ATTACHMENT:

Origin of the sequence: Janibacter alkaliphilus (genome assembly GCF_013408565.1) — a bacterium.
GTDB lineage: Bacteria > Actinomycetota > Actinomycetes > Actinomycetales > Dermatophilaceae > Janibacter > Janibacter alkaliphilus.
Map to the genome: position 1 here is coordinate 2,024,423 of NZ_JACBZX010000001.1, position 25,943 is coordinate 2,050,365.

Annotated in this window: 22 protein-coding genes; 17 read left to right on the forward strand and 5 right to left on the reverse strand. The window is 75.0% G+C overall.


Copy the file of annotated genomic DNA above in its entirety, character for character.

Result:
Origin of the sequence: Janibacter alkaliphilus (genome assembly GCF_013408565.1) — a bacterium.
GTDB lineage: Bacteria > Actinomycetota > Actinomycetes > Actinomycetales > Dermatophilaceae > Janibacter > Janibacter alkaliphilus.
Map to the genome: position 1 here is coordinate 2,024,423 of NZ_JACBZX010000001.1, position 25,943 is coordinate 2,050,365.

Annotated in this window: 22 protein-coding genes; 17 read left to right on the forward strand and 5 right to left on the reverse strand. The window is 75.0% G+C overall.